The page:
Lake Stevens senior Payne Patchett records play-by-play audio during a Vikings baseball game last month. The talented 18-year-old broadcaster recently landed a minor-league baseball radio job as the play-by-play voice of the Salem-Keizer Volcanoes. (Kevin Clark / The Herald)

Lake Stevens senior Payne Patchett records play-by-play audio during a Vikings baseball game last month. The talented 18-year-old broadcaster recently landed a minor-league baseball radio job as the play-by-play voice of the Salem-Keizer Volcanoes. (Kevin Clark / The Herald)

Living a dream: Lake Stevens senior to broadcast pro baseball

At just 18 years old, Payne Patchett will be the Salem-Keizer Volcanoes’ play-by-play radio voice.

This certainly isn’t your typical summer job for an 18-year-old.

Just three days after graduating from Lake Stevens High School next month, Payne Patchett is slated to make his professional debut behind the mic as a minor league baseball play-by-play radio broadcaster.

The Salem-Keizer Volcanoes, the short-season Class A Northwest League affiliate of the San Francisco Giants, announced earlier this week that Patchett will be their radio voice for the 2019 season.

Patchett will call all of the Volcanoes’ games this summer — home and away — on the Keizer, Oregon-based KYKN 1430 AM radio station.

“He’s a talent far beyond his years — that’s for sure,” Salem-Keizer co-owner and general manager Jerry Walker said.

Patchett, a Lake Stevens senior who was featured in The Herald last month for his broadcasting talent, was a constant presence at Vikings varsity baseball games over the past eight seasons. He kept score and recorded play-by-play audio for nearly 200 contests, and along the way developed into a polished broadcaster whose skill far exceeds his age.

“This was basically what I’ve been practicing for ever since middle school,” said Patchett, whose ultimate goal is to become a Major League Baseball broadcaster. “This is what I’ve been wanting to do.

“I didn’t really expect this to come this early, but I’m happy that it is,” he added. “I am pretty fortunate that the team is giving me the opportunity this early.”

Walker said it’s very possible Patchett is the youngest broadcaster in professional baseball.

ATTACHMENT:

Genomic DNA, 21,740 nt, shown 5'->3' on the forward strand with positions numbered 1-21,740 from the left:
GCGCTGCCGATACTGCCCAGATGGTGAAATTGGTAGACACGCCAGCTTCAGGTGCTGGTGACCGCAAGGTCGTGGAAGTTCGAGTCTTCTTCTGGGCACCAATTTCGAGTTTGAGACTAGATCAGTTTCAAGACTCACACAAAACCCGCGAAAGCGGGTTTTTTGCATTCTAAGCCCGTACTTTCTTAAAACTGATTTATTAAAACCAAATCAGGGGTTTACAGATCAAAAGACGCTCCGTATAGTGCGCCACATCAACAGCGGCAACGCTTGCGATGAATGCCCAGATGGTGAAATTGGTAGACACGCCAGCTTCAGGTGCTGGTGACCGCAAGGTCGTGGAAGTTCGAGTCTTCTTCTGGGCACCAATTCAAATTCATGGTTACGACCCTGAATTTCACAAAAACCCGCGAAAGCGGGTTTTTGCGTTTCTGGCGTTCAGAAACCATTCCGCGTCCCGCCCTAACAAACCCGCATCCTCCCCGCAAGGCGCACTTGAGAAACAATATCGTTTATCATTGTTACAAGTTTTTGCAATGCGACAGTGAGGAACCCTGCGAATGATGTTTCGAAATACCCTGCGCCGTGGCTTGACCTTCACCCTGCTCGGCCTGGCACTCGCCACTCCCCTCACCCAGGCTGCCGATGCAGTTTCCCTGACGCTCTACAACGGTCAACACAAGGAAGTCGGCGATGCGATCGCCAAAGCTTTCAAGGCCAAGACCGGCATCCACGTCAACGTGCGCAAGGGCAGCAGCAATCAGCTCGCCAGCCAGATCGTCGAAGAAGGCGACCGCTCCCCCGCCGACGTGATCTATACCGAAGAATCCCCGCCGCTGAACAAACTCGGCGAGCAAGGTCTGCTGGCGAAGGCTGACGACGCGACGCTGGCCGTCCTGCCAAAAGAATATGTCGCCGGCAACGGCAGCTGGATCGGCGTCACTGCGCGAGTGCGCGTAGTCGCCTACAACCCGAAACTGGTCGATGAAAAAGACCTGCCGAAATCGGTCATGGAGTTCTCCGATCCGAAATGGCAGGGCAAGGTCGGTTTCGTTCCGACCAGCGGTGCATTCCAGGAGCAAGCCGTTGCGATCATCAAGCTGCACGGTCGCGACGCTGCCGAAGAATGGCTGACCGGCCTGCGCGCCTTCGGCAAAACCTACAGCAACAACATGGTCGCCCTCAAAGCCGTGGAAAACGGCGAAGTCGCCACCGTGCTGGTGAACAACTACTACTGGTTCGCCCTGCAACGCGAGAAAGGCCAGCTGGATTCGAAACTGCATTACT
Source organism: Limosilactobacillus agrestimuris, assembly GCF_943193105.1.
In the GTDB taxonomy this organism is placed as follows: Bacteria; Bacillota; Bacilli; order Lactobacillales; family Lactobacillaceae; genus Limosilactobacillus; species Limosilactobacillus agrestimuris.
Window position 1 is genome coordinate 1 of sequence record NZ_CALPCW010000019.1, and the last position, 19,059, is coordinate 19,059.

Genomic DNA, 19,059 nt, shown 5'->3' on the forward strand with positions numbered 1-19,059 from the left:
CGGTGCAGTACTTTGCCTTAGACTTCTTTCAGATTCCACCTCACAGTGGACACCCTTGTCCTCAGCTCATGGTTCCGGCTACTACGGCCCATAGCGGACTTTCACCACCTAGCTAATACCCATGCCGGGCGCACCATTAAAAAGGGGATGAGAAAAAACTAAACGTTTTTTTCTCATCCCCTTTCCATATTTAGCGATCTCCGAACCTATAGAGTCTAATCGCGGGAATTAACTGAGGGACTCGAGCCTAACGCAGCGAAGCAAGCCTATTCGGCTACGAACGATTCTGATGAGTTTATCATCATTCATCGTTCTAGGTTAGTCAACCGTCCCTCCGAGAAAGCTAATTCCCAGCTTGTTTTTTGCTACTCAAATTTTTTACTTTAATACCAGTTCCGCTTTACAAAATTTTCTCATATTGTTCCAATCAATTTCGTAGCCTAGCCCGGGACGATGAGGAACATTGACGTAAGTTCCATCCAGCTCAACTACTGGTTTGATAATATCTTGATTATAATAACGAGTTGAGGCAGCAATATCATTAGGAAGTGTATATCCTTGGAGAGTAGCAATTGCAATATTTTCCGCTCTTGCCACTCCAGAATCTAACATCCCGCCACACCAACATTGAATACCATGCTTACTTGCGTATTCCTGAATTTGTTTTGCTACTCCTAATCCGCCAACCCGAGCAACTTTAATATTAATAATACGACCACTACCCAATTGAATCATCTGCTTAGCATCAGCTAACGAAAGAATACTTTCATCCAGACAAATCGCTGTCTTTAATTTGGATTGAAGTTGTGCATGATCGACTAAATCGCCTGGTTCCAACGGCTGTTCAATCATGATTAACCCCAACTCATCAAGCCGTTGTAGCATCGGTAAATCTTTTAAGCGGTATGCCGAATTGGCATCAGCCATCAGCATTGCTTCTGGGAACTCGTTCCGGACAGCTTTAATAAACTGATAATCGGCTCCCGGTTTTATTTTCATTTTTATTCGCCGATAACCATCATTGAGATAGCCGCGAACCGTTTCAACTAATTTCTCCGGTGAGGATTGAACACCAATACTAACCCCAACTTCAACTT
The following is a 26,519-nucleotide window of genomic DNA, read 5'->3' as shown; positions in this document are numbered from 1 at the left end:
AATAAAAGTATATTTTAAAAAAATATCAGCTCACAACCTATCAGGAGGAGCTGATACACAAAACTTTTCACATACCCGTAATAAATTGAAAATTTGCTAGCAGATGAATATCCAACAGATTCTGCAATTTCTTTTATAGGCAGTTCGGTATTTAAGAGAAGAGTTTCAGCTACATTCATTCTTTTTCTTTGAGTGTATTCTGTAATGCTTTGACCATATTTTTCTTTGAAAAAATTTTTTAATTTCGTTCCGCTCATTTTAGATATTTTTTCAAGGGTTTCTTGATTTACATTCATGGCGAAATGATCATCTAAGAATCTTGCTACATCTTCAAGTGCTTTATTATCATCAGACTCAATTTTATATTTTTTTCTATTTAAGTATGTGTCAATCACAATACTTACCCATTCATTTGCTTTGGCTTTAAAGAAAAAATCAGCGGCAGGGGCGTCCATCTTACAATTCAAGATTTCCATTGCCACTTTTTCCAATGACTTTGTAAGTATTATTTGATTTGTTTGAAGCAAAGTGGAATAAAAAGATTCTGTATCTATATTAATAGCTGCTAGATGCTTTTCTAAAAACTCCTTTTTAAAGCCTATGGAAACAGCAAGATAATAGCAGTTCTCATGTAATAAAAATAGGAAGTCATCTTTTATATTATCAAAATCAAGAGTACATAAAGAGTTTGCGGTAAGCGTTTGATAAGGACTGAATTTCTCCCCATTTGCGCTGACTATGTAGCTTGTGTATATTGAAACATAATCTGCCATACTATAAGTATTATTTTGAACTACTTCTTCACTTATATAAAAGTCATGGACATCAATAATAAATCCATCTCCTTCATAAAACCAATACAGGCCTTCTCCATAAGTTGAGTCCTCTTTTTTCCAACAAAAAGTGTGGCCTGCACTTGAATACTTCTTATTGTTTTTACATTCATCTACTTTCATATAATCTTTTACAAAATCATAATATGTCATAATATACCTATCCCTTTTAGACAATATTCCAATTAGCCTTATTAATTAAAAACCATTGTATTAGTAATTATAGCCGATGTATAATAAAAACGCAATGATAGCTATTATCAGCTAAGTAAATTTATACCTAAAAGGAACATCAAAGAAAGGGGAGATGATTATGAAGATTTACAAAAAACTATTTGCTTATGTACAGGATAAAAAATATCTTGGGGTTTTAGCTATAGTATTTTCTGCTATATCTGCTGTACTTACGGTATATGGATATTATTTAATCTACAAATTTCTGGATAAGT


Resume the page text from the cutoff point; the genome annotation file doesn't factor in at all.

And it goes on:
“If there’s a younger one out there, I’m not aware of it,” Walker said.

And no matter what age, Walker said landing a job in the highly competitive baseball broadcasting industry is immensely challenging.

“The broadcasting industry in minor league baseball is very, very difficult to break into,” he said. “There’s literally hundreds of applicants, and that’s not an exaggeration. (At the MLB) winter meetings, there’s like several hundred kids — college graduates, young people — looking for employment in minor league baseball as a broadcaster, and the jobs are few and far between.

“Payne landed a job while he was still in high school, but that is such a rare exception.”

Patchett sent emails in March to all eight teams in the Northwest League — which includes the Everett AquaSox — inquiring about any broadcasting-related opportunities within their organizations. Walker said he received numerous other emails similar to Patchett’s, despite not even having a job posted.

“I’d say over the last six months, I probably received 50 applicants,” Walker said. “And I didn’t have anything posted. Had I posted a job opening, I would’ve had hundreds, literally, without exaggeration. There’s so many people in this industry that are looking for jobs.”

Walker said he was struck by Patchett’s announcing style after listening to several Lake Stevens baseball broadcast recordings he submitted.

“I liked the way he called the action,” Walker said. “I liked the way that he melded together a play-by-play and color commentary (at) the same time. He just had a good flow about him.”

Walker also said he liked the way Patchett balances enthusiasm and authenticity behind the mic.